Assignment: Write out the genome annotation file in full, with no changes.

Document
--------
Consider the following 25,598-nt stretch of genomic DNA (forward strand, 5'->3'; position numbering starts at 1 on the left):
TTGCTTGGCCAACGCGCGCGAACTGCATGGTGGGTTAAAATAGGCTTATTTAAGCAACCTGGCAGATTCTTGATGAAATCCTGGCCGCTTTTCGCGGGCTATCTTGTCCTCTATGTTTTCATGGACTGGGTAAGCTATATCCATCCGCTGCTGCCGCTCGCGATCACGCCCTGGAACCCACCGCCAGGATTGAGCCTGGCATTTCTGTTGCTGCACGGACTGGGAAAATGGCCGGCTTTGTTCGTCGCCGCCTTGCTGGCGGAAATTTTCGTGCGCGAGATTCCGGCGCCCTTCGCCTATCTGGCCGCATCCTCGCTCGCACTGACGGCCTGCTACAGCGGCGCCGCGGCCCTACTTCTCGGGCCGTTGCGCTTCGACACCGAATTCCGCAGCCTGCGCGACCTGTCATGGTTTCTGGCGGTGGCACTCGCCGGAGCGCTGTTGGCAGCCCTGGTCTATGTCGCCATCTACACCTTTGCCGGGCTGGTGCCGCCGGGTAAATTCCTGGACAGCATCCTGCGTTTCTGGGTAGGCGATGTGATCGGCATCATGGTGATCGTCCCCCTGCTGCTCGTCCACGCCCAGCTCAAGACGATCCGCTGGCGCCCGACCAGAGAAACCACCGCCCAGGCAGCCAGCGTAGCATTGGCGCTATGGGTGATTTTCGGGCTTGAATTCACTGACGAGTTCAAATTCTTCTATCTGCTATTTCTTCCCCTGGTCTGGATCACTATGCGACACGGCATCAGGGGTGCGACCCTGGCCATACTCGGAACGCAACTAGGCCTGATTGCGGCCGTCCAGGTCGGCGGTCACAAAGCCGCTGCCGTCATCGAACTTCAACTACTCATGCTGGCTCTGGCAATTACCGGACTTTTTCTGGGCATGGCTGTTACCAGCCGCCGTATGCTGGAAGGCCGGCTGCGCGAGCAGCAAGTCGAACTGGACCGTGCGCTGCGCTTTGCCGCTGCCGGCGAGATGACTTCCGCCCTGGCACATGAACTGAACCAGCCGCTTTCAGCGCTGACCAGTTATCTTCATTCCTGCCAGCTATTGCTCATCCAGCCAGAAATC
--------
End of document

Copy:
Consider the following 25,598-nt stretch of genomic DNA (forward strand, 5'->3'; position numbering starts at 1 on the left):
TTGCTTGGCCAACGCGCGCGAACTGCATGGTGGGTTAAAATAGGCTTATTTAAGCAACCTGGCAGATTCTTGATGAAATCCTGGCCGCTTTTCGCGGGCTATCTTGTCCTCTATGTTTTCATGGACTGGGTAAGCTATATCCATCCGCTGCTGCCGCTCGCGATCACGCCCTGGAACCCACCGCCAGGATTGAGCCTGGCATTTCTGTTGCTGCACGGACTGGGAAAATGGCCGGCTTTGTTCGTCGCCGCCTTGCTGGCGGAAATTTTCGTGCGCGAGATTCCGGCGCCCTTCGCCTATCTGGCCGCATCCTCGCTCGCACTGACGGCCTGCTACAGCGGCGCCGCGGCCCTACTTCTCGGGCCGTTGCGCTTCGACACCGAATTCCGCAGCCTGCGCGACCTGTCATGGTTTCTGGCGGTGGCACTCGCCGGAGCGCTGTTGGCAGCCCTGGTCTATGTCGCCATCTACACCTTTGCCGGGCTGGTGCCGCCGGGTAAATTCCTGGACAGCATCCTGCGTTTCTGGGTAGGCGATGTGATCGGCATCATGGTGATCGTCCCCCTGCTGCTCGTCCACGCCCAGCTCAAGACGATCCGCTGGCGCCCGACCAGAGAAACCACCGCCCAGGCAGCCAGCGTAGCATTGGCGCTATGGGTGATTTTCGGGCTTGAATTCACTGACGAGTTCAAATTCTTCTATCTGCTATTTCTTCCCCTGGTCTGGATCACTATGCGACACGGCATCAGGGGTGCGACCCTGGCCATACTCGGAACGCAACTAGGCCTGATTGCGGCCGTCCAGGTCGGCGGTCACAAAGCCGCTGCCGTCATCGAACTTCAACTACTCATGCTGGCTCTGGCAATTACCGGACTTTTTCTGGGCATGGCTGTTACCAGCCGCCGTATGCTGGAAGGCCGGCTGCGCGAGCAGCAAGTCGAACTGGACCGTGCGCTGCGCTTTGCCGCTGCCGGCGAGATGACTTCCGCCCTGGCACATGAACTGAACCAGCCGCTTTCAGCGCTGACCAGTTATCTTCATTCCTGCCAGCTATTGCTCATCCAGCCAGAAATC